Garmin launched their Rally Power Pedals in late March of this year, replacing their Vector 3 model. The Rally intrigued me because Garmin touted how easy it is to swap from bike to bike and swap pedals to accommodate different cleats by moving the spindle from one set of pedals to the next. I like the premise of going from the SPD-SL 3-bold cleat (RS200) on my road bike to an SPD 2-bolt cleat (XC200) on my gravel ride.
With the high consumer demand for these pedals and supply chain issues, I received the RS200 (SPD-SL version) pedals a few months ago. I just got word that the XC conversion kit (for SPD cleats) was shipped today, and I’ll share my review on swapping pedals and my thoughts on the XC kit at a later date.
Initial Installation Is Quick and Easy
Installation of the RS200 was pretty straightforward, basically like any other pedal. Note that you can’t use an Allen key, but instead, a 15 mm pedal wrench is required. Also, per the instructions, you must check for chain clearance because the spindle protrudes out the back of the crank. If there isn’t clearance, you need to add spacers included in the box (55mm Q-factor washers). For my setup, there was clearance requiring no additional washers.
The Rally pedals work with Bluetooth and ANT+, which means they are compatible with most indoor riding apps, including the Tacx Training app, Zwift, and TrainerRoad. For those riders still using a ‘dumb’ trainer, the power pedals are a great way to enhance your indoor riding experience.
Cycling Dynamics Provides More Than Just Power Numbers
There are two versions of the Rally, 100 and 200 models. The 100 designates only one pedal (left) reads power, while the 200 provides data for both left and right. I’m testing the 200 model, which I connected to my Garmin Edge 1030 Plus computer.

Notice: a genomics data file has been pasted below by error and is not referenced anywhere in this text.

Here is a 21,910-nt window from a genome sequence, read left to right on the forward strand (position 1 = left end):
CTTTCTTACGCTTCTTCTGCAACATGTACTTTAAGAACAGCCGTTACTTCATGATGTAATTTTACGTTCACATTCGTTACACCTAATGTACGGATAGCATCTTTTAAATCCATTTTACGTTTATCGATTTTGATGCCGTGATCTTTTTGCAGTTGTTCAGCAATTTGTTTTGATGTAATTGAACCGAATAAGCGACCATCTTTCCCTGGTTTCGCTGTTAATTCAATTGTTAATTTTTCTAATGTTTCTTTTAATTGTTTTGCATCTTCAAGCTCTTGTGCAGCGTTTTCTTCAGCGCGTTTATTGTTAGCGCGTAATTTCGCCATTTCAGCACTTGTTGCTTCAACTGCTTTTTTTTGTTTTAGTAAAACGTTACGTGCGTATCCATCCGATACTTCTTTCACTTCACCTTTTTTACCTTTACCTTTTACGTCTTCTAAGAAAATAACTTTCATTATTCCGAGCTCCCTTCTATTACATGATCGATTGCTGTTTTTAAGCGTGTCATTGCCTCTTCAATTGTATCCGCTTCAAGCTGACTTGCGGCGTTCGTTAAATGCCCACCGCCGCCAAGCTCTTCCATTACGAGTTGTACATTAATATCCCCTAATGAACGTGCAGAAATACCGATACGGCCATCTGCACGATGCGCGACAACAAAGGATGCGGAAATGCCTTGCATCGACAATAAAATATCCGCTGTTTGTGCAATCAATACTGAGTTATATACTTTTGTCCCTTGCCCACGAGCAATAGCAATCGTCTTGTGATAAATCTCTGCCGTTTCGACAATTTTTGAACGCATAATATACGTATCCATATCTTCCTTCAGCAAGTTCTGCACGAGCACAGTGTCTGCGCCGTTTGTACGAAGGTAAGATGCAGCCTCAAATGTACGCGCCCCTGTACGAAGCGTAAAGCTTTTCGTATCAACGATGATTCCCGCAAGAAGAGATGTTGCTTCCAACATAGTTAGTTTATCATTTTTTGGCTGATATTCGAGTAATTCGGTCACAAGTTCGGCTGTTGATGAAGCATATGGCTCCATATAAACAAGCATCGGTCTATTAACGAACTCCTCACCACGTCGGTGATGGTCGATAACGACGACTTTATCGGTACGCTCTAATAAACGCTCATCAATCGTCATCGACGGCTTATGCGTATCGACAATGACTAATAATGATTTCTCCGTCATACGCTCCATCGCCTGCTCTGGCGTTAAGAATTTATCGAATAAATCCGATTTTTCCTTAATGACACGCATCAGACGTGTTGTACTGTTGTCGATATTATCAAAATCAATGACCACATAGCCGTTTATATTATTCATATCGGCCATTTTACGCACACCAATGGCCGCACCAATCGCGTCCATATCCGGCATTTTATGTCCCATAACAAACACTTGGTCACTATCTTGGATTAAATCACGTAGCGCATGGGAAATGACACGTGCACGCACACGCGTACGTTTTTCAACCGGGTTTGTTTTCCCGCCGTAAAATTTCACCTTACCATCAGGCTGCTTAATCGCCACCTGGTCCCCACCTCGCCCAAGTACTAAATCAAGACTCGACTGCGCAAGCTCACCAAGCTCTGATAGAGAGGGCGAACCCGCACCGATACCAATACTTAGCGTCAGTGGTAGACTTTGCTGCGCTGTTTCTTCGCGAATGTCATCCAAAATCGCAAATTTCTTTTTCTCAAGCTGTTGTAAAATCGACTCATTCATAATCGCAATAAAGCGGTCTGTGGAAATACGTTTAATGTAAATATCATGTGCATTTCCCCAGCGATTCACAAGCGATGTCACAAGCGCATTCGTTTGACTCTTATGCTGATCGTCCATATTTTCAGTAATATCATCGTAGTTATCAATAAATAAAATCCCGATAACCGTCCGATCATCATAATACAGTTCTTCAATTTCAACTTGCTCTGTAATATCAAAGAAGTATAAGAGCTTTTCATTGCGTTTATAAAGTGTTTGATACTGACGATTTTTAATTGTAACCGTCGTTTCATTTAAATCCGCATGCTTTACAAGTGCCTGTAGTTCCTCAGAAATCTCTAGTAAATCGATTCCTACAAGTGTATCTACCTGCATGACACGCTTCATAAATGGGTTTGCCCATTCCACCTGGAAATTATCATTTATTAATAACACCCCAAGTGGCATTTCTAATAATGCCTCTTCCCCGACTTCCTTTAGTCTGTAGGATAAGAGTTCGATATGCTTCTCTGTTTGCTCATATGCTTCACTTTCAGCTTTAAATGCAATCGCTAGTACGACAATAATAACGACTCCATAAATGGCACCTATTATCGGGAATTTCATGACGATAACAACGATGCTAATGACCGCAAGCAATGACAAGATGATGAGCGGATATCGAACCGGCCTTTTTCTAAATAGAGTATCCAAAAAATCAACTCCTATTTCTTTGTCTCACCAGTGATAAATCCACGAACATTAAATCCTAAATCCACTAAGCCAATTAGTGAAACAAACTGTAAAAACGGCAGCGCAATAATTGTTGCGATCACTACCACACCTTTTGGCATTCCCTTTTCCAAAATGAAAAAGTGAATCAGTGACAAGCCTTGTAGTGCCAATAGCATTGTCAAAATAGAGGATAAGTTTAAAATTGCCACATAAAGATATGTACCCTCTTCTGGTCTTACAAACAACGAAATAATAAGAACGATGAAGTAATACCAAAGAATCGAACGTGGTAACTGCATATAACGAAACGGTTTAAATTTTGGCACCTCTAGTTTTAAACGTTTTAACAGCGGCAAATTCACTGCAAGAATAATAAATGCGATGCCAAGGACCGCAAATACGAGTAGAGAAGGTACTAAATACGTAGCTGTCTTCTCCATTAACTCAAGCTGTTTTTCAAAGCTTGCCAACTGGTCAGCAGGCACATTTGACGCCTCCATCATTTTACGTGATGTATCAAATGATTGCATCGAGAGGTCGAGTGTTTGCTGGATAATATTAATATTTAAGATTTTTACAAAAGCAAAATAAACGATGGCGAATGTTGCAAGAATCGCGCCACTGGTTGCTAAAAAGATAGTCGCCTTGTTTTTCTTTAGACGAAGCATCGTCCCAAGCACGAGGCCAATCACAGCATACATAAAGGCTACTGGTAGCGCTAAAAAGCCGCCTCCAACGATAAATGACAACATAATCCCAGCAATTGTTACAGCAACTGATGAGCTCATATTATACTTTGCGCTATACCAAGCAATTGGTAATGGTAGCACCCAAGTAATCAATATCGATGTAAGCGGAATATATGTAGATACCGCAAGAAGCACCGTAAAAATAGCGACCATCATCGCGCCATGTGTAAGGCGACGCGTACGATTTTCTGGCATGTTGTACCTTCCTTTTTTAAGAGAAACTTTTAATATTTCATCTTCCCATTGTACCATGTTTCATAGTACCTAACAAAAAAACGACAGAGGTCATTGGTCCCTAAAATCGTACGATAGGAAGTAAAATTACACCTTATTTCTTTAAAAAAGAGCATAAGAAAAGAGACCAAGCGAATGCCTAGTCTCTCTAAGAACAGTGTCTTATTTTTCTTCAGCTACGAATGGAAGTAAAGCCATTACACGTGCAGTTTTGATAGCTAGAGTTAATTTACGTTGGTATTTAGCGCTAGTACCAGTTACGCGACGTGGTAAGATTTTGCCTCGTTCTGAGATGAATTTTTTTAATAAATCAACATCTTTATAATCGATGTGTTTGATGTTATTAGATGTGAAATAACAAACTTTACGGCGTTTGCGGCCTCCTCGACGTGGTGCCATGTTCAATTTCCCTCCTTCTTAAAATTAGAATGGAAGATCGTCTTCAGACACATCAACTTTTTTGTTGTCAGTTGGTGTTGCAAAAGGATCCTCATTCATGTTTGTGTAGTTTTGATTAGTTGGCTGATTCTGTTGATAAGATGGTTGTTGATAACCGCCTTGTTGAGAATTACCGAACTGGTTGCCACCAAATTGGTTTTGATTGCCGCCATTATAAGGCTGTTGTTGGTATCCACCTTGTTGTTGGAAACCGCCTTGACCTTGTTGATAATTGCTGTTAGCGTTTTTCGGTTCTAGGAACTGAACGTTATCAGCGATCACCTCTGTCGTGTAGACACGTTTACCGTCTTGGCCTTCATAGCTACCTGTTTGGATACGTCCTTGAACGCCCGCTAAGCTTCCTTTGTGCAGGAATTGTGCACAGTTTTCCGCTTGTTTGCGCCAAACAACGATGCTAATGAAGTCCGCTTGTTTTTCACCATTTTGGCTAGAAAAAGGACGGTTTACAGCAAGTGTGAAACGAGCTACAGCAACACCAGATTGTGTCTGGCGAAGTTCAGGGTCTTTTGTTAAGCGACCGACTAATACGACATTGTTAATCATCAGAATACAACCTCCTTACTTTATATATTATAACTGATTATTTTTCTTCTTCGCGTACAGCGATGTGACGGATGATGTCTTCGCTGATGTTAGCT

You connect it like any other sensor. On the Edge cycling computer, select the sensor to add—calibration and crank length are needed to complete the setup.
For the RS200, I installed them on my trainer bike since I could compare the power measurement from my KICKR smart trainer to the power from my pedals. I ran the KICKR through Zwift and the pedals through my Garmin Edge. The power read within 5 watts of each other, but the Rally pedals showed more sensitivity to power fluctuation.
On the trainer, it was also easier to consistently view the power data screen. The cycling dynamics of the RS200 helps to understand your strength and weaknesses around power and will help you focus drills or strength exercises on mitigating those weaknesses.
- Balance – monitor the power on the left and right legs and see if they are balanced
- Power phase – maintaining power throughout the pedal stroke is essential, and you can now see weak spots.
- Seated vs. Standing – track the amount of time you spend in each position and its effectiveness.
- Platform center offset – This measurement shows where power is applied on the pedal so you can determine proper cleat positioning.
All the power data for the ride is also available in Garmin Connect, and those of you who are data junkies can geek out on the graphs.
Pricing for the pedals are:
Rally RS200 or RK200 – $1,099.99
Rally XC200 – $1,199.99
Rally RS100 or RK100 – $649.99
Rally XC100 – $699.99
Rally RK Conversion Kit – $199.99
Rally XC Conversion Kit – $249.99
I’ll be back with a more in-depth review when the XC Conversion Kit arrives, and I swap the pedals onto my gravel bike. But for a first look, I like how the RS200 performs, and the power dynamics are very inciteful.
Sheri Rosenbaum regularly contributes articles and reviews products for RBR. She’s an avid recreational roadie who lives in the Chicago area and a major advocate for women’s cycling, serving on the board of directors and volunteering with the Dare2tri Paratriathlon Club. Click to read Sheri’s full bio or visit her web site sunflowersandpedals.com.
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